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Steubenville, Ohio Voters Overwhelmingly Reject Speed Cameras
Steubenville, Ohio becomes the fourth US community that has voted on and rejected photo radar.

An overwhelming majority of voters in Steubenville, Ohio rejected the city's speed camera program yesterday in a referendum on whether the city ordinance authorizing the program should stand. With all precincts reporting, 76.2 percent of voters said "no."

The program began last year issuing nearly 7000 tickets worth $85 each to motorists driving as little as 5 MPH over the speed limit. It would have generated nearly $600,000 in revenue until Jefferson County Court of Common Pleas Judge David E. Henderson struck down the city ordinance as illegal in March. Because the city is bound by contract to continue the services of German camera operator Traffipax, regardless of the program's legality, it defied the judge's order and reinstated an essentially identical ordinance to continue issuing citations.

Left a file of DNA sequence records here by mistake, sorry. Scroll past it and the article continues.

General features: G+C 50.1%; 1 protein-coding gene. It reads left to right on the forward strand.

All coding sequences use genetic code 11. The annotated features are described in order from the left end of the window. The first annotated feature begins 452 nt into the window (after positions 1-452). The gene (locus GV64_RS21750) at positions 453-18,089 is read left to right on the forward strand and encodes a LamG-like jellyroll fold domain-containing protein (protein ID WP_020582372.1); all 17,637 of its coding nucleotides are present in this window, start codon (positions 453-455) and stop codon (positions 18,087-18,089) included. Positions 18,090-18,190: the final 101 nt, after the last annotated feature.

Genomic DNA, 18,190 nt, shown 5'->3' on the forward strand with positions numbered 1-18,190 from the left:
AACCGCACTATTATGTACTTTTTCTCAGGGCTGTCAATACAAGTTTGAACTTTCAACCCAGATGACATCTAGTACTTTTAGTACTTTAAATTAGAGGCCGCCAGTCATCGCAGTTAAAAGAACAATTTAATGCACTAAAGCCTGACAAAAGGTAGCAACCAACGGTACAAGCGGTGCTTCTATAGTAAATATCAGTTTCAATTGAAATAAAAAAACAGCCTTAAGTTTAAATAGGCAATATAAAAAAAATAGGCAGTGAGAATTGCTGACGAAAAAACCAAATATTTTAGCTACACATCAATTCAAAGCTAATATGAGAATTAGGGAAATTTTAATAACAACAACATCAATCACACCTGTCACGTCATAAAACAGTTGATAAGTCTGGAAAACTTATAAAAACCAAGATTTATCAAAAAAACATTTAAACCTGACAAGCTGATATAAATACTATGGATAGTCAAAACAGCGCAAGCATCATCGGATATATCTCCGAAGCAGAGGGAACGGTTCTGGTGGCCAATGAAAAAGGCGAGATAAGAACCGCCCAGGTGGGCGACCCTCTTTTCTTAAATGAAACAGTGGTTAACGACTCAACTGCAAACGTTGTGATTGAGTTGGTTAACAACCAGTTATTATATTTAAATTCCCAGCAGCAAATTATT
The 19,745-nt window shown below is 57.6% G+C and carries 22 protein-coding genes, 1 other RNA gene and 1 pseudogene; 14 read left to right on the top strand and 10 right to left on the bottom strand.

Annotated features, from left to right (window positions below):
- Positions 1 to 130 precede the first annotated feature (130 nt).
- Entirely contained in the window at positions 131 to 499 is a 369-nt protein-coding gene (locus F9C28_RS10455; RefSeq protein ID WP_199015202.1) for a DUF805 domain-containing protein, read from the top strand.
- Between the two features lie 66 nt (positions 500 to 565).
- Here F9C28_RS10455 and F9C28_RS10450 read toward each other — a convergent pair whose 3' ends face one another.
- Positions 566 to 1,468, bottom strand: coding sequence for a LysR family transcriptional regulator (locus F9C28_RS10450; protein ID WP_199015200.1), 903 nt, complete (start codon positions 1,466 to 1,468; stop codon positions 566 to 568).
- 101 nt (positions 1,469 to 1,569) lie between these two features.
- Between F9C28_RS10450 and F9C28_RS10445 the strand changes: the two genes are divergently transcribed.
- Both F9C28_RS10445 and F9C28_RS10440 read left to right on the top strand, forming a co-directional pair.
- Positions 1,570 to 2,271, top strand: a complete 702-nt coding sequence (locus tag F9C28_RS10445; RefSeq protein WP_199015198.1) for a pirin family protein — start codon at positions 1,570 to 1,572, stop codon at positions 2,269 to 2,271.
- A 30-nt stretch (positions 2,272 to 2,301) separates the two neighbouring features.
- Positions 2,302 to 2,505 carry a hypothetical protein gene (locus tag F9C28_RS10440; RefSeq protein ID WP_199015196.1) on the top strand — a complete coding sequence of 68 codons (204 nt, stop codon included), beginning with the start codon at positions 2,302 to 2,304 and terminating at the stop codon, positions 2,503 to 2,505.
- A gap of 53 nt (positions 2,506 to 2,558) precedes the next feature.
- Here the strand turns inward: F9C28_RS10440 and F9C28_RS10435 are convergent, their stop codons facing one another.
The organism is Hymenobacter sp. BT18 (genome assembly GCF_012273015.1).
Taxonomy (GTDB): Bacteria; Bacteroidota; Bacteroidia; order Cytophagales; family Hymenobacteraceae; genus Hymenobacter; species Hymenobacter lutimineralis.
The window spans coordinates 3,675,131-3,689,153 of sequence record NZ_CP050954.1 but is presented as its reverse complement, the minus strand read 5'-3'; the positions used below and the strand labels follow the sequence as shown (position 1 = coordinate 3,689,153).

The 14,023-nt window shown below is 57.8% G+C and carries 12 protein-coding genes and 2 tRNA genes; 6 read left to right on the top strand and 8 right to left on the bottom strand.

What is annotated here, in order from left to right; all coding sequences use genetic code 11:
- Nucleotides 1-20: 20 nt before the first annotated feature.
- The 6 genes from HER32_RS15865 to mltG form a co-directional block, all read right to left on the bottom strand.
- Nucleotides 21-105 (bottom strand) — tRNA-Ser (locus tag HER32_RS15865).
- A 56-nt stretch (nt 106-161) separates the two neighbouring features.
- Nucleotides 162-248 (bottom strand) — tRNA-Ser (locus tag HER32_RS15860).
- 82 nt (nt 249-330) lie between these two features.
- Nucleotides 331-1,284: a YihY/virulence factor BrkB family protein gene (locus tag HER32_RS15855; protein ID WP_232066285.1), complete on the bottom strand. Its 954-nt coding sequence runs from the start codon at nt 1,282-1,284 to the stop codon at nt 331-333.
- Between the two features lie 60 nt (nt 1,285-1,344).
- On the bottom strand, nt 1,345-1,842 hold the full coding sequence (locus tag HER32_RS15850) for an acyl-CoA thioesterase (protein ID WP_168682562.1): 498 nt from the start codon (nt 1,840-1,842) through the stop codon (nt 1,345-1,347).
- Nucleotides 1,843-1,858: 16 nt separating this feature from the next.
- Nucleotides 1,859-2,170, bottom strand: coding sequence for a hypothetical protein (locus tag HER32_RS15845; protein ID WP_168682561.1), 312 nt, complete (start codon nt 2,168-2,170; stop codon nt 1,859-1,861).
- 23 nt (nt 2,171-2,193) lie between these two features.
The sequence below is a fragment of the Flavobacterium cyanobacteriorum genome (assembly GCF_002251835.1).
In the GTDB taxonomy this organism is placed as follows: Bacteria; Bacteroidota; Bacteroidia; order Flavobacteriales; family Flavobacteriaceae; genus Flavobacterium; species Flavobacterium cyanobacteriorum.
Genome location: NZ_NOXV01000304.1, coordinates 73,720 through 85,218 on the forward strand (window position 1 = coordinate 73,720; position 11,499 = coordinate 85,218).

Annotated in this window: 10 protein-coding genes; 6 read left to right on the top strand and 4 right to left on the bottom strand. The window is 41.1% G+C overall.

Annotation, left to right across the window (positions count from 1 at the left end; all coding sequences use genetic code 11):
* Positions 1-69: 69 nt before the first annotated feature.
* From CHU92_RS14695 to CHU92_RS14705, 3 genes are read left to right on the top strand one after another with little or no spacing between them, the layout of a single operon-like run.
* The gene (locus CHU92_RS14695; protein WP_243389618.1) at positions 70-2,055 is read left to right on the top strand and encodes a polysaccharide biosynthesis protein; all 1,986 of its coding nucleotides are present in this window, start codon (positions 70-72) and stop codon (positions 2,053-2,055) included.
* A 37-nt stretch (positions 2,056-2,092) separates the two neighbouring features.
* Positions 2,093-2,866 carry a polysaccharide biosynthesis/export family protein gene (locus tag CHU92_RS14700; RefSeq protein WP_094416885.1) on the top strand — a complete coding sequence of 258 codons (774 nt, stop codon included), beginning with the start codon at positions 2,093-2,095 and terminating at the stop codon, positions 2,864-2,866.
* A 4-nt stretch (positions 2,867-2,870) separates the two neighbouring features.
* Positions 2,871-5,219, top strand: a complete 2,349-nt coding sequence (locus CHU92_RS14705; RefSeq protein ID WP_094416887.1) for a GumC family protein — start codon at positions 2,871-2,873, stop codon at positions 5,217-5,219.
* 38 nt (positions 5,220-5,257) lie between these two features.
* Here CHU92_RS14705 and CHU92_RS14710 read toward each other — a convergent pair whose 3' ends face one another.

Tuesday's vote puts an end to the traffic cameras and serves as a victory for attorney Gary Stern who won a class action lawsuit to return the money that had been illegally collected from motorists. He also gathered enough signatures to put the speed camera question to a vote of the people. The public has never voted in favor of photo enforcement. Between 1991 and 1997, voters turned out in Batavia, Illinois; Peoria, Arizona and Anchorage, Alaska to reject photo radar.

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